Alert for Suburbia
The talk these days runs to travel in outer space, but a Detroit automotive engineer thinks there are still a few improvements to be made in surface travel right here on this old-fashioned earth. The engineer, D. C. Woods, in a paper delivered before a meeting of colleagues, said that there are unlimited possibilities in the design of that bane and boon of the suburban housewife, the station wagon.
The station wagon of the future, Mr. Woods confides, will be a kind of living room on wheels with cooking facilities, television, built-in bunks, plumbing, bridge tables, even revolving lounge chairs and, presumably, wall-to-wall carpeting. Of course, Mr. Woods intends this rolling home to be used for long family trips, but the prospect is that the suburban housewife, who now doubles as taxicab driver in delivering her husband to the station, her children to school and her neighbors to the Red Cross, one day may find herself not only keeping house, but keeping the station wagon, too.
Or, just possibly, the wives would prefer that Engineer Woods keep it—all of it.
Sage of Sagamore
Through the years, Alfred Gwynne Vanderbilt, the restless 45-year-old sportsman, has built a glowing reputation as a genius in the naming of the Thoroughbreds that rolled off his Sagamore Farm in Glyndon, Md.
By mixing the names of the sire and dam, stirring them under his hat for hours, he would pour them forth dripping with delight and meaning. For instance, he named his colt by Shut Out (out of Pansy) Social Outcast. To another colt (by Polynesian from Geisha) he gave a name that will be remembered as long as horses run—Native Dancer.
This spring the cerise-and-white diamonds of Alfred Gwynne Vanderbilt will be back on the nation's race tracks in full force. Having devoted two years to the World Veterans Fund, Alfred has decided that the pressures of business are light enough to allow him to continue in racing, his true love. His "new" stable is composed of about 30 horses, 18 of them 2-year-olds, five of them sired by Native Dancer. Alfred has shown in his names that none of the old touch is lost. Here are some of the new, approved names:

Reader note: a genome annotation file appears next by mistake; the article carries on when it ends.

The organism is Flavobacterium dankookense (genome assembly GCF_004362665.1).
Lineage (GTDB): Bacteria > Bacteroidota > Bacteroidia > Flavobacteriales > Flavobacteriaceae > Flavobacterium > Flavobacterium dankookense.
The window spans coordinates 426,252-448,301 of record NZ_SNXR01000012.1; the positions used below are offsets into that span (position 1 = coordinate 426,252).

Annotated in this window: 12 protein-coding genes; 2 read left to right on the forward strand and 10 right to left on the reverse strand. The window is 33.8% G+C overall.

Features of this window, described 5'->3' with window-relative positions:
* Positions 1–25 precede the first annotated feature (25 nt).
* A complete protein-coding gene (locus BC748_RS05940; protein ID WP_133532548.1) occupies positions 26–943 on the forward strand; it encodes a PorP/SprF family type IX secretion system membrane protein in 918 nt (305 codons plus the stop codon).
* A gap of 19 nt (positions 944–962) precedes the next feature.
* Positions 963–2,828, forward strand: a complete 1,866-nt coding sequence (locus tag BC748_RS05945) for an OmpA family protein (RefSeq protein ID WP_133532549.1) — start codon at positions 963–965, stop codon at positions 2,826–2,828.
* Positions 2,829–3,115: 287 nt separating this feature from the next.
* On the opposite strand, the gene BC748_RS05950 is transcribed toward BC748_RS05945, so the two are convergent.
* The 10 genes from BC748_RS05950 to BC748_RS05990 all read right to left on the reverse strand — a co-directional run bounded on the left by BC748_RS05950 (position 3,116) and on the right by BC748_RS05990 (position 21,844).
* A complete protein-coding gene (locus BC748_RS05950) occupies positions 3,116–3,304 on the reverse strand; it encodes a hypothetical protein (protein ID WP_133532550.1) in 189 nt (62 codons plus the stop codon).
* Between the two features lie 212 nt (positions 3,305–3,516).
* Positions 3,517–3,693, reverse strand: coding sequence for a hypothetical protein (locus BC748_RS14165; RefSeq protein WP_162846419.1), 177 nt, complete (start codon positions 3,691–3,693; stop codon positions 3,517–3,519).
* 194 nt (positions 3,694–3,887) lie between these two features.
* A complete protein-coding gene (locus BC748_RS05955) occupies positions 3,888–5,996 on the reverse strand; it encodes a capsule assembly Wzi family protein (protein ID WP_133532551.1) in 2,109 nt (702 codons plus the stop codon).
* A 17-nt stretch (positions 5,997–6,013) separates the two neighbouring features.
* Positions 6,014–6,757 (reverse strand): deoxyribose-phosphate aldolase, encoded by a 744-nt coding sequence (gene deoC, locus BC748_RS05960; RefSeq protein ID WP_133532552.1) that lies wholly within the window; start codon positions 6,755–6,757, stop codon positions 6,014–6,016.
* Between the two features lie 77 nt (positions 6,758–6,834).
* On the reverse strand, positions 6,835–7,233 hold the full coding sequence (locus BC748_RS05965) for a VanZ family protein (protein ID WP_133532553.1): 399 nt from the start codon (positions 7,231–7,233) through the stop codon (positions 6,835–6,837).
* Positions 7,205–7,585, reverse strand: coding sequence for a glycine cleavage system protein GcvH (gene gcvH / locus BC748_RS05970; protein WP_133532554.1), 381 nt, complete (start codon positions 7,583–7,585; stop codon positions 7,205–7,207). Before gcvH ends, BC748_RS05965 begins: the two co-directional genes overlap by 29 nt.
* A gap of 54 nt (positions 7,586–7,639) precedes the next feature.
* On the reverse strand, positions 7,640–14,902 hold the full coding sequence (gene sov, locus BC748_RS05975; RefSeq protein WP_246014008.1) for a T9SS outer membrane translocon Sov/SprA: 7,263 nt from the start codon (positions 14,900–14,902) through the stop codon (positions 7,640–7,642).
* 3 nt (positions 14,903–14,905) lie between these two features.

Missionary Stew (Native Dancer out of Buffet Supper), Dance All Night (Native Dancer out of Plucky Maid), Sit This Out (Native Dancer out of Sitting Duck), Hit and Run (Grand Slam out of Wander), Booby Prize (Tom Fool out of Good Example), Ever So Humble (Stone Age out of Grass Shack), New Regime (Occupy out of Clean Sweep), Polygamist (Polynesian out of Femme Fatale), Whirling Dervish (Mahmoud out of Puff of Smoke), Sadie Hawkins (Loser Weeper out of Red Letter Day) and Jailbird (Occupy out of Slave Bracelet).
Little Willie Comes of Age (Atomic, That Is)
Willie, with complete aplomb,
Tried to dribble an atom bomb.
Blinking at the mushroomed heir,
Pa said, "E is mc square."
They Said It
Duffy Daugherty, Michigan State football coach, explaining his interest in music while introducing the Notre Dame glee club to an East Lansing audience: "I used to play the violin when I was younger, but one day I broke all the strings and I just didn't have the guts to play it after that."
Jim McCaffery, coach of Xavier University, surprise winner of the NIT basketball tournament, who was hanged in effigy this season after losing a few: "Not all the juvenile delinquents are in the poolrooms. Some are in the classrooms."
Buzzie Bavasi, general manager of the Los Angeles Dodgers, on the subject of Duke Snider's bum left knee and the 250-foot distance to the left field fence in L.A.: "We're not worried about Duke. If he can't play center, he'll play left. He won't hardly have to run there. All he'll have to do is turn around and watch the ball go over."
Jawaharlal Nehru, India's yoga-practicing Prime Minister: "Standing on my head increases my good humor."